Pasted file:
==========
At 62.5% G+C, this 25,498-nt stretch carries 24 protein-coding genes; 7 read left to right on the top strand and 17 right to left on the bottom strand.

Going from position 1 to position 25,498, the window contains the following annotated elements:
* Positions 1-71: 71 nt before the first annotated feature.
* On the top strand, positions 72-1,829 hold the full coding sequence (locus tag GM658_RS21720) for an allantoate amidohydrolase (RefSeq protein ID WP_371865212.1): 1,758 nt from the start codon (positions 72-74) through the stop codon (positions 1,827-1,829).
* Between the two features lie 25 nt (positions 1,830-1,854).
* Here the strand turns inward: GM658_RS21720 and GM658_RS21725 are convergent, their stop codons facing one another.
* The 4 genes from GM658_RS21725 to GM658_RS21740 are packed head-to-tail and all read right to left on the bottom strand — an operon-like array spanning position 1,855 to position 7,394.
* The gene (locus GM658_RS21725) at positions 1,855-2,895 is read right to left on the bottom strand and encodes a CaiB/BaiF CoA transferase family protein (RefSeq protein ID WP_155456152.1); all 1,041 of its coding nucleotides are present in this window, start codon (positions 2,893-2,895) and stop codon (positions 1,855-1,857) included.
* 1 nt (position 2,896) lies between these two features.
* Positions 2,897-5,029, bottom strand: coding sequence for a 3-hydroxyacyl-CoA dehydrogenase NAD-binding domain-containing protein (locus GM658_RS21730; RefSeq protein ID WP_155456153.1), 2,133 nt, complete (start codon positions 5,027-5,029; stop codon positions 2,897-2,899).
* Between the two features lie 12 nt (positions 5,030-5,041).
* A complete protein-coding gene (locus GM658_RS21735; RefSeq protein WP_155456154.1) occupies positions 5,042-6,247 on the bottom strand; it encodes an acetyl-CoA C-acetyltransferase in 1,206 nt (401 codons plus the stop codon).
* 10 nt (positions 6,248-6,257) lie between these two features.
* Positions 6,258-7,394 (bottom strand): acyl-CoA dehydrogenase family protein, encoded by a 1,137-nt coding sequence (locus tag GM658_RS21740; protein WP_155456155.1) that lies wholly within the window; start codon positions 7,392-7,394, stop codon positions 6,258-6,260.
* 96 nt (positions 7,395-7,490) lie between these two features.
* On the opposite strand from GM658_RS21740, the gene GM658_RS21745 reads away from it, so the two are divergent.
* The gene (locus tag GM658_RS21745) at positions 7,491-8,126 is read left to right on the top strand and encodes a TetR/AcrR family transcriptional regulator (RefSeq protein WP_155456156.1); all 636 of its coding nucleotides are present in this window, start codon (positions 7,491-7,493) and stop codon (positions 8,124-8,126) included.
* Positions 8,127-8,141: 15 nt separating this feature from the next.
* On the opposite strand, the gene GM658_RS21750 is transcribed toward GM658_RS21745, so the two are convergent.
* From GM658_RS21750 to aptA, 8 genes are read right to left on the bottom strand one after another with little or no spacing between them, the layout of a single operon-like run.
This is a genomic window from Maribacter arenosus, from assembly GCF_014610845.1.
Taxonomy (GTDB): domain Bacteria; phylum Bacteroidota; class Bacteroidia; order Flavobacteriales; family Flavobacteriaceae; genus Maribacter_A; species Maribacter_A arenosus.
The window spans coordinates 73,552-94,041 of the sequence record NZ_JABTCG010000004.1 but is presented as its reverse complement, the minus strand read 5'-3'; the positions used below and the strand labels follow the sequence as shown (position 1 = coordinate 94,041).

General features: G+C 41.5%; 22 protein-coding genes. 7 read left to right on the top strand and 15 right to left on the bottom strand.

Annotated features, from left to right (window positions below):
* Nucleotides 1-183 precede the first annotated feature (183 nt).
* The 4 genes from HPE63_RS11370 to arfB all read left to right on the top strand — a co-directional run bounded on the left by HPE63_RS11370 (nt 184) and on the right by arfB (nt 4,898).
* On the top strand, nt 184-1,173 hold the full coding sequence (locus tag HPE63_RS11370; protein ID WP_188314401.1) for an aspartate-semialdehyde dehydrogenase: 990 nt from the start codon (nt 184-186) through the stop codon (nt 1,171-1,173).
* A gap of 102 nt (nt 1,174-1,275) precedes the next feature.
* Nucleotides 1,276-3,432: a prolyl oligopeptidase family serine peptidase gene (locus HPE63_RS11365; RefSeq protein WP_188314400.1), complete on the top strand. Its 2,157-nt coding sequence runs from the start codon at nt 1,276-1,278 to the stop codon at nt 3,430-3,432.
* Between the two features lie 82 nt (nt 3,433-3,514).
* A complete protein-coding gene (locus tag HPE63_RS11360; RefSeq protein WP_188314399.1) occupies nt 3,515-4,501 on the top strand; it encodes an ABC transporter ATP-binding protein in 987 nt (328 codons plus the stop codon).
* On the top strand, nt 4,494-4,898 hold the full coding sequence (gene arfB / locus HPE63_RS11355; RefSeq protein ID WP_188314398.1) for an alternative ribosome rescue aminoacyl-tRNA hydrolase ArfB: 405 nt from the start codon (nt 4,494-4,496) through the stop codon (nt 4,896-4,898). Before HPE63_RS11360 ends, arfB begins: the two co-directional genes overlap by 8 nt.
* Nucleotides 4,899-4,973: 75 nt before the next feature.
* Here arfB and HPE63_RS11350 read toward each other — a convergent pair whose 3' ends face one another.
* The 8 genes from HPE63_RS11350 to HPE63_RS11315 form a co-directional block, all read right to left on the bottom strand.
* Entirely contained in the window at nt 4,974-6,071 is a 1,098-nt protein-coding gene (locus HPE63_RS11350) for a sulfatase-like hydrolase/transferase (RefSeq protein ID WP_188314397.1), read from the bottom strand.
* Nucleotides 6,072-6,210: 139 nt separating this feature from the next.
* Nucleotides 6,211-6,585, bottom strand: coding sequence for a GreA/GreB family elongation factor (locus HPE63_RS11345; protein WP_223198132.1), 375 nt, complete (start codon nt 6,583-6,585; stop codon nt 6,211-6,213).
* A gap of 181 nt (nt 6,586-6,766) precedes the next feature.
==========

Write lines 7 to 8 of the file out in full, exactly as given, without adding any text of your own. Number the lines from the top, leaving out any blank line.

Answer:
* The 4 genes from GM658_RS21725 to GM658_RS21740 are packed head-to-tail and all read right to left on the bottom strand — an operon-like array spanning position 1,855 to position 7,394.
* The gene (locus GM658_RS21725) at positions 1,855-2,895 is read right to left on the bottom strand and encodes a CaiB/BaiF CoA transferase family protein (RefSeq protein ID WP_155456152.1); all 1,041 of its coding nucleotides are present in this window, start codon (positions 2,893-2,895) and stop codon (positions 1,855-1,857) included.